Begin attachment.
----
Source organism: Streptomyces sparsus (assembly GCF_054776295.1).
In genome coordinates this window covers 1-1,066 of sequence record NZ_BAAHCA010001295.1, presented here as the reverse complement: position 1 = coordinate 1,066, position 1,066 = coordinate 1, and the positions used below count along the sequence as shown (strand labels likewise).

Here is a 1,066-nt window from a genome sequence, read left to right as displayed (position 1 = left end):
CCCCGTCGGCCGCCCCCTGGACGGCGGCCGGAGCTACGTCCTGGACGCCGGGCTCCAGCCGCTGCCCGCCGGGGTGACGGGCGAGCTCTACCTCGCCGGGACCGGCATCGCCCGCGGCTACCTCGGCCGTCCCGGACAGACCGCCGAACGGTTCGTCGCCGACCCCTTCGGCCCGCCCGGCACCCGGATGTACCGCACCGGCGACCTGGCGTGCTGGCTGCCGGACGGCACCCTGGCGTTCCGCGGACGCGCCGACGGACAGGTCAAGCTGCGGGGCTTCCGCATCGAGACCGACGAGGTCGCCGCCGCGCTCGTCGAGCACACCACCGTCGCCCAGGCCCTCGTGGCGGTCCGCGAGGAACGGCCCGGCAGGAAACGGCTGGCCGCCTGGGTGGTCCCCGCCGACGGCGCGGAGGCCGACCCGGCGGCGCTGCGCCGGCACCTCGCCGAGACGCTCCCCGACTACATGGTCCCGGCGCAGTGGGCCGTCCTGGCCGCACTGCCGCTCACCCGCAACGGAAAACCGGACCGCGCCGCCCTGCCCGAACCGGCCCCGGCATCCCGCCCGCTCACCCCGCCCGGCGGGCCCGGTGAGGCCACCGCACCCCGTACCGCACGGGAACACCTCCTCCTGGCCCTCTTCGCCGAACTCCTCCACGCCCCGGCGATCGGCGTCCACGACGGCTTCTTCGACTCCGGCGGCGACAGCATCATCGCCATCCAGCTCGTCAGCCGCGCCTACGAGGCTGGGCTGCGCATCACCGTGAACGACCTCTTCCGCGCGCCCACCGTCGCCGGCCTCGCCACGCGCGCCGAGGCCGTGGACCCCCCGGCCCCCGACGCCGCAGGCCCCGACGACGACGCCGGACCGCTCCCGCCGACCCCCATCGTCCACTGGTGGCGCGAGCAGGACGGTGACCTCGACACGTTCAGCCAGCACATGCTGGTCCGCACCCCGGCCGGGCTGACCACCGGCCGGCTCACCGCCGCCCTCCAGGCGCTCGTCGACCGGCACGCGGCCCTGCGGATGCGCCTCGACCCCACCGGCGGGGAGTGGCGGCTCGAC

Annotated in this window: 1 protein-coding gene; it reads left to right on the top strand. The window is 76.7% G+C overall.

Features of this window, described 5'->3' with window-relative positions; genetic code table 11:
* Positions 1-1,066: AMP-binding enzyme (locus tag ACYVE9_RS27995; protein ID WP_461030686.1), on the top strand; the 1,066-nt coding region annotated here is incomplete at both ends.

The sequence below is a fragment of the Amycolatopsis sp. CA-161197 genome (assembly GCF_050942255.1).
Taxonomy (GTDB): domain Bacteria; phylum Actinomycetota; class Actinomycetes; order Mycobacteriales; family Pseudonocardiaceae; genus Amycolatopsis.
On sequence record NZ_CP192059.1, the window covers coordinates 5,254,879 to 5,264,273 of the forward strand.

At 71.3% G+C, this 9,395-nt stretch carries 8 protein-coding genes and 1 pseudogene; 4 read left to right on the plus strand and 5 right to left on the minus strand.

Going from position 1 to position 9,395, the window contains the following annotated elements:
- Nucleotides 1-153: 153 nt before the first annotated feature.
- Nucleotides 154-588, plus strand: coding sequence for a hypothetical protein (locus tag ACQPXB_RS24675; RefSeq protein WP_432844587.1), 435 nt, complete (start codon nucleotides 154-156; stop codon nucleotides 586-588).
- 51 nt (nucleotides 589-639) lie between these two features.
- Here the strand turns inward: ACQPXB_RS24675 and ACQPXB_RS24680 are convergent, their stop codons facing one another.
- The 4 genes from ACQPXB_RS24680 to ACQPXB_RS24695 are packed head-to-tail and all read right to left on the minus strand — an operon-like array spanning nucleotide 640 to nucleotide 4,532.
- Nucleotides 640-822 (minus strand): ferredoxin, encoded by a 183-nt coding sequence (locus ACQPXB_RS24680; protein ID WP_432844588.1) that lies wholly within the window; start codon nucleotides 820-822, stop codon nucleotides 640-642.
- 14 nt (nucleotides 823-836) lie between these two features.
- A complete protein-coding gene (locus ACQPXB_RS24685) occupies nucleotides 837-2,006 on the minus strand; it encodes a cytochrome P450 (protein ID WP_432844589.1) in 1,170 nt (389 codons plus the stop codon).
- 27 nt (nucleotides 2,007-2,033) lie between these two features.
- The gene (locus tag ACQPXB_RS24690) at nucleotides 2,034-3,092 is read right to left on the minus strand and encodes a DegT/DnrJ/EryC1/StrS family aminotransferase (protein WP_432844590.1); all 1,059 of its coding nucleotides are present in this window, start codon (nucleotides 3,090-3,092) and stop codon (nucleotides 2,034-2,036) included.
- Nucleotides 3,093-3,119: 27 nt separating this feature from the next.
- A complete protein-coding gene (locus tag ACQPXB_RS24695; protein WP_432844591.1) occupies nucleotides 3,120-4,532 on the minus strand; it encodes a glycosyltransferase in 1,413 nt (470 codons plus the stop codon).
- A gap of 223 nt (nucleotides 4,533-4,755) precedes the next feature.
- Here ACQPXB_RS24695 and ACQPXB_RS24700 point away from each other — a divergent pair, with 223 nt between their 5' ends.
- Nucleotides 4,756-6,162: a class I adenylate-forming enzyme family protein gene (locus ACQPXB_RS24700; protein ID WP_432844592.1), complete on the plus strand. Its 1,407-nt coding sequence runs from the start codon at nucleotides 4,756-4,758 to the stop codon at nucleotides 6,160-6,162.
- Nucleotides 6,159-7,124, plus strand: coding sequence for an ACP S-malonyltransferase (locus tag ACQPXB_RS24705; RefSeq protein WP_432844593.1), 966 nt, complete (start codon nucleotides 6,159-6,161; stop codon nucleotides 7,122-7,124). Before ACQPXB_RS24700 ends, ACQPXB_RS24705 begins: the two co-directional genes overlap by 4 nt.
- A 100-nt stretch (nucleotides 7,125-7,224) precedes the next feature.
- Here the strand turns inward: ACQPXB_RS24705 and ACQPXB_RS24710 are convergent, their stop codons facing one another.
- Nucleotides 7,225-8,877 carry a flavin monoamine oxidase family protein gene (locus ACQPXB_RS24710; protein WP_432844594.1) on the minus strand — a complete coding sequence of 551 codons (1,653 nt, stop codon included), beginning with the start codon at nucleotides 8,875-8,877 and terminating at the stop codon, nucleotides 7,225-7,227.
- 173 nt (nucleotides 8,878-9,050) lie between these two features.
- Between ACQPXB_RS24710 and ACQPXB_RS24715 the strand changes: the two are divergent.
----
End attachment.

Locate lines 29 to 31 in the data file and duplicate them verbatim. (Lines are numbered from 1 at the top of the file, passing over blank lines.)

- A 100-nt stretch (nucleotides 7,125-7,224) precedes the next feature.
- Here the strand turns inward: ACQPXB_RS24705 and ACQPXB_RS24710 are convergent, their stop codons facing one another.
- Nucleotides 7,225-8,877 carry a flavin monoamine oxidase family protein gene (locus ACQPXB_RS24710; protein WP_432844594.1) on the minus strand — a complete coding sequence of 551 codons (1,653 nt, stop codon included), beginning with the start codon at nucleotides 8,875-8,877 and terminating at the stop codon, nucleotides 7,225-7,227.